I’ve changed my mind about using the “bunny ears” name for that set of stitch techniques. Woolly Wormhead wrote a really good twitter thread about how technique names that don’t describe the technique they refer to are inaccessible for a variety of people. I prefer descriptive names myself!
I realized this morning that when I first unvented the decrease, I thought of it as a centered single decrease (CSD), so that would be a good name. Because I always like to check that something is a distinctive abbreviation, I did a web search for CSD knitting. Much to my pleasure, it turns out that it is already in use for the exact decrease I have in mind. So that’s all right.
I’ll be writing a new explanatory post for how to do it, as the old illustrations seem to have gone missing.
For a long time I was using 3-to-2 decrease for bunny ears back because it was the only one of that technique I’d used. I only switched over to bunny ears because it looked like it was becoming a standard. Now that I have four variations of the technique I use in my work, plus some 3-to-2 decreases with mini cables, it’s not going to be feasible for me to go back to 3-to-2 decrease.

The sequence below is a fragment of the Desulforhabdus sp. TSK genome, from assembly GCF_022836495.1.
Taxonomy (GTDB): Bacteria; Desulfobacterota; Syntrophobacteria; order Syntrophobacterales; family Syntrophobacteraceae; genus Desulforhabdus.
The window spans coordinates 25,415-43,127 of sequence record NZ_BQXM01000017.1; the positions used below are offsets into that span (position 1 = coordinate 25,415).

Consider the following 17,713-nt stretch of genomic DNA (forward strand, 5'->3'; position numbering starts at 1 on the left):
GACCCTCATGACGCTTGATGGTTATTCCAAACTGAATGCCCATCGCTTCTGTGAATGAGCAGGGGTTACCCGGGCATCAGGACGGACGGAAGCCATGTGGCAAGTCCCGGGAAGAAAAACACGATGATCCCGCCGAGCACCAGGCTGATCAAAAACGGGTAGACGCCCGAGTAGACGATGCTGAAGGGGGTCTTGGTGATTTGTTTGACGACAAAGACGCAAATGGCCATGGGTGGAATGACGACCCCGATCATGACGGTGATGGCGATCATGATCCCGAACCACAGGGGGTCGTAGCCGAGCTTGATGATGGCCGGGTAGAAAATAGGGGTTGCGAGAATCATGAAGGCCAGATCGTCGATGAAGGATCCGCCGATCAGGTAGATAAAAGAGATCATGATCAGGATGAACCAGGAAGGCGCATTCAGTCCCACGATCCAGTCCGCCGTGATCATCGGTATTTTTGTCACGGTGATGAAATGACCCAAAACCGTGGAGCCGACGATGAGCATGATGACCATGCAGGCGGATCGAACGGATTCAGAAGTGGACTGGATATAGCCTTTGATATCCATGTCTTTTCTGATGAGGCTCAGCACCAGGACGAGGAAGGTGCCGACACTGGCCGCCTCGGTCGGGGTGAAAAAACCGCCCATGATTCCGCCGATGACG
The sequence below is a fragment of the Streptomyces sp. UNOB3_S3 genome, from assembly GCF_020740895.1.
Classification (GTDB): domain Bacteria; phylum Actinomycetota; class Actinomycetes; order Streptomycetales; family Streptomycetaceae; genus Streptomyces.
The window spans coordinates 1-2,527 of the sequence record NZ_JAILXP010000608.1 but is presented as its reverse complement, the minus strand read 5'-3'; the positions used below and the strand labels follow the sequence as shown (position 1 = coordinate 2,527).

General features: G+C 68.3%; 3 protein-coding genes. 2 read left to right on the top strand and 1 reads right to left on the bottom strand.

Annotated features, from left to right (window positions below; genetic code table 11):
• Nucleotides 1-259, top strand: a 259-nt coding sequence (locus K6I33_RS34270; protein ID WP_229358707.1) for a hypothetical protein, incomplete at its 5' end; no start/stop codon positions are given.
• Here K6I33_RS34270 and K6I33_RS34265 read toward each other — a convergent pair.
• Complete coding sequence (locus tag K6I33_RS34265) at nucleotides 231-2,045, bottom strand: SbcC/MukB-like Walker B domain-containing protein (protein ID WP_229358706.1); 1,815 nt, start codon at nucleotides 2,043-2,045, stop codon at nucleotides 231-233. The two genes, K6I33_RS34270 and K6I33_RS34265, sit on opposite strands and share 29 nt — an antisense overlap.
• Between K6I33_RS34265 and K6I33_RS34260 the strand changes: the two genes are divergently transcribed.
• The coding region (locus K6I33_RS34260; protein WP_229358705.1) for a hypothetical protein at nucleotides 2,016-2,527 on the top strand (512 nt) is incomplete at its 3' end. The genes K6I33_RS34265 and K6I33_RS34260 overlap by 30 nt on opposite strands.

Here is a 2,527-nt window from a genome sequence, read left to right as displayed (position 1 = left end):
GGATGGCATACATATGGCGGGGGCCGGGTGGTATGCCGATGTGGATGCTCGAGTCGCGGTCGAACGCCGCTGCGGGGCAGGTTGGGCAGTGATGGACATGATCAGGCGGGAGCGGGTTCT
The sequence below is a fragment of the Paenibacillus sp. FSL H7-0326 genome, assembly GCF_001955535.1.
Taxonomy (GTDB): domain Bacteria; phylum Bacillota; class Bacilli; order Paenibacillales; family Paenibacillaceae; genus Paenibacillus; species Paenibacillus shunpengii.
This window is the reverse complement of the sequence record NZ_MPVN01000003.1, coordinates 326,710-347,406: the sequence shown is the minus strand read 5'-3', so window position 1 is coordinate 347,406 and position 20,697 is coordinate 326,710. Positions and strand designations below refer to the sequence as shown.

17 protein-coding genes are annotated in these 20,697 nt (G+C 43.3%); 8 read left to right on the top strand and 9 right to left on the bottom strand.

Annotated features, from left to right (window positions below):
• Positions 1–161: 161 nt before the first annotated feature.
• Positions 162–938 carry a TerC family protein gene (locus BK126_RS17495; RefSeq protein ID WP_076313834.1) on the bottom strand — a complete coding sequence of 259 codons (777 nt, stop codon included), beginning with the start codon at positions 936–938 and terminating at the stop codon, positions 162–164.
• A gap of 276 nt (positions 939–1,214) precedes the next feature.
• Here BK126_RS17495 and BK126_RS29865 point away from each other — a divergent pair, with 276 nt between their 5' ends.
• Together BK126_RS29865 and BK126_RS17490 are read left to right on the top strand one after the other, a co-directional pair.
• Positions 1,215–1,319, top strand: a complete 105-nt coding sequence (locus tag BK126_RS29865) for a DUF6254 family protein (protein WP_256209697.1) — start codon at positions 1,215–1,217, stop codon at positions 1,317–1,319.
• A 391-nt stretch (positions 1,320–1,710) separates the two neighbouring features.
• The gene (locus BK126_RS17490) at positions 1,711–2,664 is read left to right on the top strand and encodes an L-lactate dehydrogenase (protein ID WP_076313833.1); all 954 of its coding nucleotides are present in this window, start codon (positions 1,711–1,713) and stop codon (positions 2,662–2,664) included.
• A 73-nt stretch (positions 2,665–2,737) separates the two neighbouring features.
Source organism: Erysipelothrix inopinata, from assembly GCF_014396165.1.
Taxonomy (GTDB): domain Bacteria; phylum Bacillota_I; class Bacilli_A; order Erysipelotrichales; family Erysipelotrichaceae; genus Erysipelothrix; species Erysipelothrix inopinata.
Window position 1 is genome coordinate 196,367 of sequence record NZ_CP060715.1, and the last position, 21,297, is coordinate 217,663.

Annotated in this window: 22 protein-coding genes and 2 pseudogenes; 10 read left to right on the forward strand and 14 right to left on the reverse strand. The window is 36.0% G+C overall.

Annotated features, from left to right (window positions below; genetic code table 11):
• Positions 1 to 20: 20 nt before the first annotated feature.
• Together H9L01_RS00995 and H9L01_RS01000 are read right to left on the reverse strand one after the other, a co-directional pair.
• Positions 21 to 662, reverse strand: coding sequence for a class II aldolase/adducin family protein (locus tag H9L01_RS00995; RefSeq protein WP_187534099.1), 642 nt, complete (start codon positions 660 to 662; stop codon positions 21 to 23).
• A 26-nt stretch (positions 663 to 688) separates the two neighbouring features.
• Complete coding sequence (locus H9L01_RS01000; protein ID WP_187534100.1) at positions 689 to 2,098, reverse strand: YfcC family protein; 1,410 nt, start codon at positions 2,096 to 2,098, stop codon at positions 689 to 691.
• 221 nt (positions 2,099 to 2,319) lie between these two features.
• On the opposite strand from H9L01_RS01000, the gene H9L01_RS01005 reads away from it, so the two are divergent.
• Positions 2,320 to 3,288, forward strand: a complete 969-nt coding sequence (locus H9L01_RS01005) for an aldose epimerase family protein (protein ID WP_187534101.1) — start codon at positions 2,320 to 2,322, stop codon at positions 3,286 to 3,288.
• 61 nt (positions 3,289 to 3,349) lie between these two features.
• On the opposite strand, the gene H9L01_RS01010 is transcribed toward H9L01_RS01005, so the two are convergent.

Bunny ears is somewhat descriptive if you look at one version of the decrease and see a rabbit, but that’s not so useful as something that describes how it’s made, or something about its purpose. It also doesn’t help for the version where the center stitch goes to the back, which looks nothing like a rabbit. Nor is it useful for the two versions with yarnovers in the middle.
Centered single decrease doesn’t describe how it’s made, but it does describe its purpose, and contrasts its shape with the right-leaning knit 2 together and various left-leaning single decreases (slip 1—knit 1—pass slipped stitch over, ssk, and so on).
More next week with a new set of instructions! Also I need to figure out how to fix old blog posts efficiently.